The 1932-D and 1932-S Washington Quarters

Laura Gardin Fraser was a very accomplished sculptress. She and her husband, James Earle Fraser, designed some of the most beautiful and important coins in U.S. history. In fact, James designed the iconic Buffalo Nickel, with its Native American chief on the obverse and American bison on the reverse.

Laura designed several classic commemorative half dollars, including the 1921 Alabama, 1922 Grant, 1922 Grant Gold Dollar and 1925 Vancouver Half Dollar. Their only joint collaboration was also a masterpiece – the Oregon Trail Commemorative Half Dollar, regarded by many as the most beautiful commemorative half dollar ever designed.

As 1932 approached, the bicentennial of the birth of George Washington, the Father or our Country, was also approaching. Numerous coins and medals were going to be struck to commemorate such an event and one of the first major competitions was for the Official Bicentennial Medal.

The official Bicentennial medal was one of the most prestigious medals to be issued that year and competition was fierce. Laura’s entry was the favorite and easily won the competition. Later in the year there was a competition to design the 1932 George Washington Quarter Dollar. Many noted sculptors entered the competition but again the hands-down winner was Laura’s entry.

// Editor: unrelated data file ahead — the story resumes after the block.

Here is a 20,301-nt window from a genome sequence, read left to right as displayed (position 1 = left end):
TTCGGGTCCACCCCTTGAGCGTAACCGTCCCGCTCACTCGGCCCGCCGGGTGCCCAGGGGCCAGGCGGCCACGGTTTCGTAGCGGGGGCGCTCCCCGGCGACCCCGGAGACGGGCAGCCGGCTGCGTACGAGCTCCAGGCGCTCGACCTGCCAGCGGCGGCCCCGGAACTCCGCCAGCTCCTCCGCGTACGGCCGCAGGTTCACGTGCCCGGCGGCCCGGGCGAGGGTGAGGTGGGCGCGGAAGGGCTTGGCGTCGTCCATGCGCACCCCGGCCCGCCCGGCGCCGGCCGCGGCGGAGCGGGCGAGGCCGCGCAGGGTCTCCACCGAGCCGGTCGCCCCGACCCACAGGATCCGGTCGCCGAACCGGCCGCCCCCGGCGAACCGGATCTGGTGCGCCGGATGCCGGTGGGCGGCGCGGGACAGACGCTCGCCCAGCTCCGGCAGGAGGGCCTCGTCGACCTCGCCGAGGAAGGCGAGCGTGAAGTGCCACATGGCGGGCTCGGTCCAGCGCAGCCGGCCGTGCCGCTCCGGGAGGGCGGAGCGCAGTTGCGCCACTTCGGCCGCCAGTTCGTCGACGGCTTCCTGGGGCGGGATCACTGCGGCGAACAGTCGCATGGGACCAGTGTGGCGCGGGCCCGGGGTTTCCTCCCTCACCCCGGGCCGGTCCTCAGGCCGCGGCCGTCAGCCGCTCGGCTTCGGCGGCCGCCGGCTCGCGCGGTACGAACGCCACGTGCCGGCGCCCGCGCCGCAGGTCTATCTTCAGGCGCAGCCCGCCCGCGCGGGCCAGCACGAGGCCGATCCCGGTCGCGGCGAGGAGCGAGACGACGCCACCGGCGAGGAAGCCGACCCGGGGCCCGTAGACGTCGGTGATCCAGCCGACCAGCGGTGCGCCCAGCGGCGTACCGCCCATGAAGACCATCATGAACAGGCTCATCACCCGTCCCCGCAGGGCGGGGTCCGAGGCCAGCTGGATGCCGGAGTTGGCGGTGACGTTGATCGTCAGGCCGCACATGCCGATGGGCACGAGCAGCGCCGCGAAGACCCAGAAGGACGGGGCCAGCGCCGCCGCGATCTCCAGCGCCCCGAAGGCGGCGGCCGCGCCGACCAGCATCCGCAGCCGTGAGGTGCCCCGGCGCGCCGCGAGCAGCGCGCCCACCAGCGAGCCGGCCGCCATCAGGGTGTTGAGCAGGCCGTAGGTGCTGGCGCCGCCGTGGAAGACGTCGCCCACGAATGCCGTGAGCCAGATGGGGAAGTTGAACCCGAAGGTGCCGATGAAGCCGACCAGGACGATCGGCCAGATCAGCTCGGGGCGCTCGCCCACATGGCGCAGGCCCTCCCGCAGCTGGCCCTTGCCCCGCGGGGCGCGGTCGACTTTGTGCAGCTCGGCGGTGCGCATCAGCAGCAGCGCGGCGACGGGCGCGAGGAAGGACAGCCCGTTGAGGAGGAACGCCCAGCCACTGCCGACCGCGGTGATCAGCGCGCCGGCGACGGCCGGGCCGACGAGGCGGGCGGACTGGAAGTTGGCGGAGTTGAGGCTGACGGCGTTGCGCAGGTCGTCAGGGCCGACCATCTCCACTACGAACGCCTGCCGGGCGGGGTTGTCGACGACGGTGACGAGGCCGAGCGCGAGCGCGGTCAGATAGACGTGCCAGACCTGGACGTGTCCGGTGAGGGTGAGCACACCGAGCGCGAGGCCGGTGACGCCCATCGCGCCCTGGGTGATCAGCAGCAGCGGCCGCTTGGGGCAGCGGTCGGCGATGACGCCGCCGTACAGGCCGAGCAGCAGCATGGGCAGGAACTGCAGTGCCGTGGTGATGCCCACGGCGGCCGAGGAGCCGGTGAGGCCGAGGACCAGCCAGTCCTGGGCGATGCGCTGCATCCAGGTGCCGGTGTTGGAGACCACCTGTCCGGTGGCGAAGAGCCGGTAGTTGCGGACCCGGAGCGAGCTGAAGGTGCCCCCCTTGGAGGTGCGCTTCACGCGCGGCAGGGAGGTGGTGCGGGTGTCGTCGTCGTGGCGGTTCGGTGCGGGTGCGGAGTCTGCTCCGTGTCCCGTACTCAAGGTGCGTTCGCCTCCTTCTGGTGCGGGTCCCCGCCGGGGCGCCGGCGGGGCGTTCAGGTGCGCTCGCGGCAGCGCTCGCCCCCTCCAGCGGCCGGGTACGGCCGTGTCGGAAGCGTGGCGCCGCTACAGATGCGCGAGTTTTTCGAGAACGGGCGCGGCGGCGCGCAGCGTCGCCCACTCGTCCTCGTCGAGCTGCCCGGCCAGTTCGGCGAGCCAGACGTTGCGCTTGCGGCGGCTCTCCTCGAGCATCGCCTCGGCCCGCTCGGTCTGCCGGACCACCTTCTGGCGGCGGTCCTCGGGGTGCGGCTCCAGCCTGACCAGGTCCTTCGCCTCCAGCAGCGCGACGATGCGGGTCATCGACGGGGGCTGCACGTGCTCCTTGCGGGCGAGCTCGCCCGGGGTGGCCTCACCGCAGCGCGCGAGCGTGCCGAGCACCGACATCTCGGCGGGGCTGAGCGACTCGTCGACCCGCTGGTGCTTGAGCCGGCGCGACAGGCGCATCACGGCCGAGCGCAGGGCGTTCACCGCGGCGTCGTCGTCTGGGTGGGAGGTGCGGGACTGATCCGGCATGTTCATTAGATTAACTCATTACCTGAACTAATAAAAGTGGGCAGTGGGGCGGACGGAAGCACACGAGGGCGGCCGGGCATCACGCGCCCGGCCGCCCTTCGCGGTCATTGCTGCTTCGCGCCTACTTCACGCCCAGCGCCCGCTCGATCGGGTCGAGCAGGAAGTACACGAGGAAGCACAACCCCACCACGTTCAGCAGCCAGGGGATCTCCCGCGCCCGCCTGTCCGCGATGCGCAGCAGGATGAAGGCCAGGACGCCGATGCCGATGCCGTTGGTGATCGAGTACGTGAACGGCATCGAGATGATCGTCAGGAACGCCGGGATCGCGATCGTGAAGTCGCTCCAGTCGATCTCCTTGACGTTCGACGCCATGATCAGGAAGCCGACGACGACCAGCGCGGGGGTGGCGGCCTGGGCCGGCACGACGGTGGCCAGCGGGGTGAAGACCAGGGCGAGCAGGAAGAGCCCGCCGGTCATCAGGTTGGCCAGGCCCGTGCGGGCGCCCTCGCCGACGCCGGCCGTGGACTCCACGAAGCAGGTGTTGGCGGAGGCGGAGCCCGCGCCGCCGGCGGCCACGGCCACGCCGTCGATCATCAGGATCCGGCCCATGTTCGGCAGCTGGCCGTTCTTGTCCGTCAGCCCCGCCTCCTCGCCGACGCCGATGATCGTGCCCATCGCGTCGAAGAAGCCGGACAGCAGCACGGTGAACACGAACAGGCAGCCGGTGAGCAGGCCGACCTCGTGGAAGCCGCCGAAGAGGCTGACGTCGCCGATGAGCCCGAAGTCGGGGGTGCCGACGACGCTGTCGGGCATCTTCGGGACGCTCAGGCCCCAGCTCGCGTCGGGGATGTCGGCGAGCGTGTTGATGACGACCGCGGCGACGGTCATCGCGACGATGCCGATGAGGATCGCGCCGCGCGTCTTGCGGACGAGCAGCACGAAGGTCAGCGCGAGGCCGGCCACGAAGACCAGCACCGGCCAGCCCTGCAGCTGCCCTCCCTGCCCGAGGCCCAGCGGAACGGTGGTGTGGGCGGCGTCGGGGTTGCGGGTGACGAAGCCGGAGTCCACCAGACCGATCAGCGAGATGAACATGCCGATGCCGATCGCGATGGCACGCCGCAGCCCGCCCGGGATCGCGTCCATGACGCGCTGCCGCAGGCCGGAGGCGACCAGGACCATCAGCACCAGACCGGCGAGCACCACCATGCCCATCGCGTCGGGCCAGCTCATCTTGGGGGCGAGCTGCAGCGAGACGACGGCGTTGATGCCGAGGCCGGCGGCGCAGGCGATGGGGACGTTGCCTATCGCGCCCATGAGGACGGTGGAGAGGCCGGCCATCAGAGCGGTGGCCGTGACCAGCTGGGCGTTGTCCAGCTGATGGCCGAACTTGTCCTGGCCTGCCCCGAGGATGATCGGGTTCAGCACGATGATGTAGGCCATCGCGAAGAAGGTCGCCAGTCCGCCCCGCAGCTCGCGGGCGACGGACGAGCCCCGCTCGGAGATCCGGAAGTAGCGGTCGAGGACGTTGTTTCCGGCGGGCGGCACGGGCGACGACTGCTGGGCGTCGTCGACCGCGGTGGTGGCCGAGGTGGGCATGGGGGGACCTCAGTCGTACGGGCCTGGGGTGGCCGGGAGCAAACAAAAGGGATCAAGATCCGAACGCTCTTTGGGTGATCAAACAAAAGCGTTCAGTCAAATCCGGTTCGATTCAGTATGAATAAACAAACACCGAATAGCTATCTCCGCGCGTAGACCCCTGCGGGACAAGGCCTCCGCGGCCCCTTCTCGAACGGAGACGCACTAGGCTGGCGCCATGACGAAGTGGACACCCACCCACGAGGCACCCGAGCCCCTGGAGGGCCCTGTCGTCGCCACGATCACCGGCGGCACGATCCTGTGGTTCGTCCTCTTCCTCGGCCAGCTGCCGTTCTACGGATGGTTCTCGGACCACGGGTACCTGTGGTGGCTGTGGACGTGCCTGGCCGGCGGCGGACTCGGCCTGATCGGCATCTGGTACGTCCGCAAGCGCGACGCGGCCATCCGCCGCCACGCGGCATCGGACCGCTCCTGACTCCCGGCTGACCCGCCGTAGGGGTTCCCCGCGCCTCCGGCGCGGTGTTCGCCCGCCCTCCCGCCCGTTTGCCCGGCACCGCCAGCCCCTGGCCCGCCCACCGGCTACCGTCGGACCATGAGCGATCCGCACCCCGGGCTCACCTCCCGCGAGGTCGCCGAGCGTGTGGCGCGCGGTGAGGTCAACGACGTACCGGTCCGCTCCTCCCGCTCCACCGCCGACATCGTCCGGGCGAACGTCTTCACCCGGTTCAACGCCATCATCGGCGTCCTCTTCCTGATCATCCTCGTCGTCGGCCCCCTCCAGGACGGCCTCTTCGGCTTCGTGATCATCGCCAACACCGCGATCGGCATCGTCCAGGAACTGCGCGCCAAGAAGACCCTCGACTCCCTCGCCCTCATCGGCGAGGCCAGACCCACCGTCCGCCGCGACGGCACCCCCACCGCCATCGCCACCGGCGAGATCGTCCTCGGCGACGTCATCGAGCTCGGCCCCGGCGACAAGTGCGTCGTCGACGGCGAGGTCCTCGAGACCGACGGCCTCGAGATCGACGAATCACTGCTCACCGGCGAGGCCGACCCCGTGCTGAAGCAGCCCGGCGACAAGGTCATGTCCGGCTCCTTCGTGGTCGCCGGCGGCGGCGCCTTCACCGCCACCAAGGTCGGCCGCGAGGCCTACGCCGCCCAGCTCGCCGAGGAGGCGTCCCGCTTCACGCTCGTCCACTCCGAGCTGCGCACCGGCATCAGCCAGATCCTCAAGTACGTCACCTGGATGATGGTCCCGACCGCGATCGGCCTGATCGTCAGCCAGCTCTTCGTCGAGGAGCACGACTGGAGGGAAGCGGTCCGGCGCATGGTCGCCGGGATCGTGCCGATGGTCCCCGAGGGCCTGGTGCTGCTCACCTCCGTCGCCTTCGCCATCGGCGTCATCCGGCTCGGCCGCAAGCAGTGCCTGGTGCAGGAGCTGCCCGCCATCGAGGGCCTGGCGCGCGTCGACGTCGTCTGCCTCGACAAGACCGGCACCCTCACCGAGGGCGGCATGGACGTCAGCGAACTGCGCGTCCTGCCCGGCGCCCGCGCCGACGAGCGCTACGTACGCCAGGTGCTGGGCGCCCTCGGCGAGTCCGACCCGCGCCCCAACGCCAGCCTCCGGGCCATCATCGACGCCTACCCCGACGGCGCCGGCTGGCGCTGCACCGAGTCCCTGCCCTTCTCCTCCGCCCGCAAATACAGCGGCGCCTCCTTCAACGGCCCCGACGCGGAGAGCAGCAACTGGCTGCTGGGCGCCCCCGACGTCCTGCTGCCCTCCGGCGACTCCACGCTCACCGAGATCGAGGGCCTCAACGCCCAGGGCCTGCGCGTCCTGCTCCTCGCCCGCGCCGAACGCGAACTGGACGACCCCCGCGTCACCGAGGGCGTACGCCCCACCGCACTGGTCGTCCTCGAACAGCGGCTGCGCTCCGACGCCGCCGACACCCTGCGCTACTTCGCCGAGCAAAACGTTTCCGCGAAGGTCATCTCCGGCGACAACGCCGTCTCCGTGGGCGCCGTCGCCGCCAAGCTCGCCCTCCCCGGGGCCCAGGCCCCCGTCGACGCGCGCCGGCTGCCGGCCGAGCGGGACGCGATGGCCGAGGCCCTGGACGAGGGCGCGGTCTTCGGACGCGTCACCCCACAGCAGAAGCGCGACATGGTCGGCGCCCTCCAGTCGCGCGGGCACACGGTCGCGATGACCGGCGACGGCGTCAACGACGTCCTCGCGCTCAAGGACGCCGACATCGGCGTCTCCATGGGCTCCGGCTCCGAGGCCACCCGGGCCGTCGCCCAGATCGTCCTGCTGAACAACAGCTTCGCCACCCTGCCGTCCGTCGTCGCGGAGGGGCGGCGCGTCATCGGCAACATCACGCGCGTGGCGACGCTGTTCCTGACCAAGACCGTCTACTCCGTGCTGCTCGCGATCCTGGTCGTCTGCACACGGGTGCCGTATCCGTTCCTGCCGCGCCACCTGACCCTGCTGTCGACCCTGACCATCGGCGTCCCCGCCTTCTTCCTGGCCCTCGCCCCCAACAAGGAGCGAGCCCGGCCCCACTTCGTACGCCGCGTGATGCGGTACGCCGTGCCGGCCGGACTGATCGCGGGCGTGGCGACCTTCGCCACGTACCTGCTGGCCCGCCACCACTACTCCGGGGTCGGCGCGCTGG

Andrew Mellon was the Secretary of Treasury and while the Commission of Fine Arts makes suggestions as to designs that they like, the Secretary of the Treasury has final approval. Mellon preferred a lackluster design by John Flanagan. Fraser’s design for the 1932 Washington Quarter eventually were used as a design for a $5 Gold coin in 1999.

With the controversy over, Flanagan’s design became law and more than 6 million 1932-dated coins were struck honoring our first president. More than 5.4 million were struck in Philadelphia alone, leaving 436,000 struck at Denver and 408,000 struck in San Francisco. No quarters were struck in 1933, leading to confusion as to whether the Washington Quarter would be a regular-issue circulating coin or a special one-year commemorative coin for George Washington.

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